This week I saw an elephant for the first time. Driving through Kruger National Park in South Africa, I looked up to find what first appeared to be moving boulders atop the nearest hill. Upon further inspection, I saw a few wiggling ears and a trunk curling around a branch to pull down the elephant’s next snack. Frustrated that their distance from the car kept me from capturing any photos, I tried to shift in every possible position to get a usable picture, completely unaware that the herd was gradually making its way to be within inches of our rental car. Before I knew it, the herd began to cross the road just a few feet behind us, and as full grown elephants and baby elephants alike made their way to the other side, all my brain could even put together was, “Is this real life?”
In South Africa a second time, I remember asking myself that very question the last time I was here as well: “Is this real life?”
The question comes from seeing in person the animals you’ve only seen on TV your whole life, from the breathtaking scenery that surrounds you, but also from the hospitality of the people that never fails to make you feel welcome. What the infamous Desmond Tutu calls Ubuntu, “I am because you are,” has hit me with full force a second time in the way strangers have opened their homes when our car breaks down, in the way we can make friends in an hour. Sometimes, I suppose, it takes a herd of elephants and a broken rental car to remind you of the importance of community.
This week I saw a giraffe for the second time. These interesting creatures are (a) one of the most intriguingly awkward creatures the Lord created and (b) do not rush anywhere (even when we yelled at them from the car in weird accents, which no you are not supposed to do… but anything for a good photo, right?). Sometimes, I suppose, it takes a giraffe and being 10,000 miles from home to remind you to slow down and not run through life.
This week I saw a leopard for the first time. Rather, I saw the shape of a leopard sitting in a tree a ways in the distance… Had I possessed binoculars like all the South Africans driving through, I could more accurately say I saw a leopard. But regardless, I saw the dark outline of a leopard. One of the more mysterious creatures, leopards almost appear lazy as they sit perched on their tree branch. But upon further attention, one will find they are intently watching, ready to spring after their prey at any moment. Sometimes, I suppose, it takes a leopard (or the shape thereof) and a four hour drive through rural South Africa to remind you of the value of wisdom gained through attentiveness, the value of fighting when carefully discerning it necessary.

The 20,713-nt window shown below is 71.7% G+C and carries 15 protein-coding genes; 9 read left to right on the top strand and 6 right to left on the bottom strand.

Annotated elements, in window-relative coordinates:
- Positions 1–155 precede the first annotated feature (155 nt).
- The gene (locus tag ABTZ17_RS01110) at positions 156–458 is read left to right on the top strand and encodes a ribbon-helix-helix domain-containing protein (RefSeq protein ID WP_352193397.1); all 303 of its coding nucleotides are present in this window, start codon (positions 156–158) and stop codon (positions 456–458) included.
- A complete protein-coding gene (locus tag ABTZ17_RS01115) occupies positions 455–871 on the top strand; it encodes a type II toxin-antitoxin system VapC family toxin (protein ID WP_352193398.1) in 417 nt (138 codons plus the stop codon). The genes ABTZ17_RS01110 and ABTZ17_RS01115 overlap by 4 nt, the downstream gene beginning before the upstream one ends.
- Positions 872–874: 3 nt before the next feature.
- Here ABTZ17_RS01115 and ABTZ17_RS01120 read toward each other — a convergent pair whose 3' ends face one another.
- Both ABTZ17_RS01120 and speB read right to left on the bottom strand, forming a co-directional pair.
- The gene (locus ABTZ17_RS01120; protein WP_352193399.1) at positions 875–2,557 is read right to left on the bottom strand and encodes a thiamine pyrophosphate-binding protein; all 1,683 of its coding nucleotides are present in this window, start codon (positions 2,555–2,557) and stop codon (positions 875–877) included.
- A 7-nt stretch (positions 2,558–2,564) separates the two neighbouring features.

This week I saw a rhino for the first time. They are really quite massive, travel usually in twos or threes, and have two horns, one small and the other threatening. They are nonviolent, unless provoked, in which case they can be rather dangerous and begin to charge at you with the intent to kill. Sometimes, I suppose, it takes a rhino and an apartheid museum to remind you that there is beauty in being peaceful, but only if you are also willing to fight for your convictions when the occasion should require it.
This week I saw a lion for the second time. Three, actually. As we were driving to our camp site, a 6 car pile up seemed to to have blocked the road. But as we drove closer, we discovered the vehicles had stopped to make way for three male lions to cross the road. Pulling up and parking beside the other cars, we chuckled as the three lions, rather than crossing to the other side, plopped down in the middle of the road. One lay on its side, the other lay with head up and eyes closed, and the last lay head up and eyes wide open, a pink scar under his left eye. Sometimes, I suppose, it takes a trio of lions and a woman in Johannesburg keeping warm beside a burning pile of trash to remind you to live with a quiet, but fierce strength.
This week I saw zebra for the second time. Behaving much like horses, their big distinction is their white and black stripes and the fact that when they sense a predator, they cluster close together to create one unit. Their stripes blend to confuse predators on where their heads are and to create one big mass, rather than one small and vulnerable creature. Sometimes, I suppose, it takes a herd of zebra and a diverse church in South Africa to remind you that there is much beauty in blending our differences together to create a unified whole.
This week I saw a baboon for the first time. And yes, just like Rafiki in the Lion King, baboons do have bright pink butts. They also cluster in family units, have hands that look like a human’s, and look at you as though they already know everything about you but don’t want to give humans the time of day. Back in the States, I have a dear friend who calls me Rafiki, which means “friend” in Swahili. Last time I was in South Africa, she was with me, and unfortunately that month in this country had us both hurting one another worse than either of us had been hurt before. However, since that time, her and I have reconciled and now celebrate that we can call each other sis without second thought. Sometimes, I suppose, it takes a baboon with a bright pink butt and a friend willing to fight to the finish to remind you of the beauty and hope in reconciliation.